5 Reasons to Skip the New Car and Buy Used Instead

line of black coupes

One of the most important things you can do to make your monthly take-home pay go further is to recognize that your vehicle is a depreciating asset. That means it goes down in value rather than up which also means that when shopping for a vehicle, you’ll always buy high (and eventually sell low). That’s the exact opposite of how an investor builds wealth.

Since vehicles help you lose money and not make it, it’s much smarter to buy only what you need and at the lowest price possible. From a financial standpoint, brand new cars are a huge waste of money. Here’s an example:

A recent CNBC article reports that the average amount borrowed for a new vehicle loan is currently $32,187.

Thanks to depreciation, we know that new vehicles lose approximately 10% of their value as soon as you drive them off the lot, another 10% over the course of the next 12 months, and as much as 60% over 5 years.

After doing a little rough math, this means that if you purchase your new vehicle on a January morning for $32,187, it’ll only be worth $28,968 by the time you get it home that same day. And by December later that year it will likely be valued at only $25,750.

That’s a $6,437 drop in value and $6,437 you spent without anything to show for it whatsoever. Thought of another way: this new car would cost you $536 a month, every month for a year, in addition to your monthly car payments, your insurance payments, any gas you purchased, etc.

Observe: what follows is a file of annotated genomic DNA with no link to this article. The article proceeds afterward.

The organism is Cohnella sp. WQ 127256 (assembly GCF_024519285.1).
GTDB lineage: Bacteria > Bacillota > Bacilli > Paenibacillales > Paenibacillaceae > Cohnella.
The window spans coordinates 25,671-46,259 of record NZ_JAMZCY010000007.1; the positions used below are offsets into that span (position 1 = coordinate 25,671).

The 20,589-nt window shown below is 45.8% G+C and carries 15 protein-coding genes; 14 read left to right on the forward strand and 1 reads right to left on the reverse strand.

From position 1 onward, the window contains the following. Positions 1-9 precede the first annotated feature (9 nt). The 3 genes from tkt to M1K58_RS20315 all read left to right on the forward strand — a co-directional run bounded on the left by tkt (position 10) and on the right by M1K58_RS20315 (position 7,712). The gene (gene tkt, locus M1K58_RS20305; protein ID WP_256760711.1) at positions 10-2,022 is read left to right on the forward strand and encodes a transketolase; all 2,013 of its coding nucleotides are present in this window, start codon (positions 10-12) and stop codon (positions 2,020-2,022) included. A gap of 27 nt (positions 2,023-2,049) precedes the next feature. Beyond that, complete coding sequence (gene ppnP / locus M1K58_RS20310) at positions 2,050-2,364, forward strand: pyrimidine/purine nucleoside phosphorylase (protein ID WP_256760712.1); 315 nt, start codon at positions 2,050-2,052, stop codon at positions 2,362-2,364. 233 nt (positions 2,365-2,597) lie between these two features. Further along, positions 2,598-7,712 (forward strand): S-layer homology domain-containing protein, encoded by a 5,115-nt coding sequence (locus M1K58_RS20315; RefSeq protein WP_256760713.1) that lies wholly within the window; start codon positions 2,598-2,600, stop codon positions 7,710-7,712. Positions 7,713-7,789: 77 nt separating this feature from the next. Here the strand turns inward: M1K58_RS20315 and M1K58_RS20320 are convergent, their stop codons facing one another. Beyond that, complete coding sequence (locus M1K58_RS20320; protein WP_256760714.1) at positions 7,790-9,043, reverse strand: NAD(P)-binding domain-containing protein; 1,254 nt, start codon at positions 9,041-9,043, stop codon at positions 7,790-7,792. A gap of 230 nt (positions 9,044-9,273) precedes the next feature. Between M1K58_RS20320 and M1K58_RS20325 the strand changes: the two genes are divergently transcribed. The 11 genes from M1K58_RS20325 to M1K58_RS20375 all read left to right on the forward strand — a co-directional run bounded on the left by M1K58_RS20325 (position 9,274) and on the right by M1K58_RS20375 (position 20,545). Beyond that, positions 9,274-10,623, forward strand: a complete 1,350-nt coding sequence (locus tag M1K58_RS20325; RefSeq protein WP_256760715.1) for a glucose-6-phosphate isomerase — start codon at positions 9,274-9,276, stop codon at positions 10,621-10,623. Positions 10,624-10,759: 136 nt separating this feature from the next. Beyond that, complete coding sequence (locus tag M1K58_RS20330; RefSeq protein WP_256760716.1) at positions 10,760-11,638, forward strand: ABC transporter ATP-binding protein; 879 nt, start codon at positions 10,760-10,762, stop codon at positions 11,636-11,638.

(Investing that same $6,437 at 7% and letting it sit for a year could have netted you $451, by the way.)

But wait – there’s more.

According to a new Experian report, the average monthly payment for a new vehicle is $554 with an average loan term of 69.5 months.

Just think! If you buy a brand new vehicle, after factoring in insurance, gas, a few car washes, and an oil change or two, you could be paying $650, $750, or more, every single month for nearly 6 years! Do you really want to still be making payments on a car that’s six years old? Your newborn will be in the first grade by the time you’re out from under that debt. Your 12 year old will be graduated from high school. Don’t have kids? Well you just might by the time that last payment rolls around…

(And when it does, your vehicle could be worth as little as $12,875.)

Here are 5 good reasons to skip the new car and buy a used one instead:

1. You’ll save money overall

This is a no-brainer. Apples to apples, a brand new car is going to cost more than a used one. That means your monthly payment will be lower, you’ll pay less in interest on a loan, or you may not need to borrow money at all. Paying cash for your car will save you the most money and will probably give you some extra room for negotiation.

Don’t get caught up trying to save money on the car you want. Instead, focus on spending as little as possible for the car you need.

2. You won’t pay for depreciation

The main thing you have to keep in mind is that vehicles are depreciating assets – they’re constantly losing value and therefore acting as a drain on your finances.

Knowing this, it doesn’t make sense to take out a larger than necessary loan and it definitely doesn’t make sense to buy brand new without seriously considering the longterm and ongoing costs – i.e. the true cost – compared to a more affordable option.

Let someone else eat the cost of buying brand new – meanwhile, you can take your savings straight to the bank.

3. It will cost less to insure

For the record, there are numerous factors that go into determining your insurance rate, including your location, credit score, the vehicle’s safety features and your driving record. But another major factor to consider is that you will need to carry full coverage insurance on a brand new vehicle if you have a lien holder – i.e. if you took out a loan. Even if you paid cash for your new ride, insuring a brand new vehicle is often more expensive anyway because newer technologies drive up the cost of replacement parts and repairs.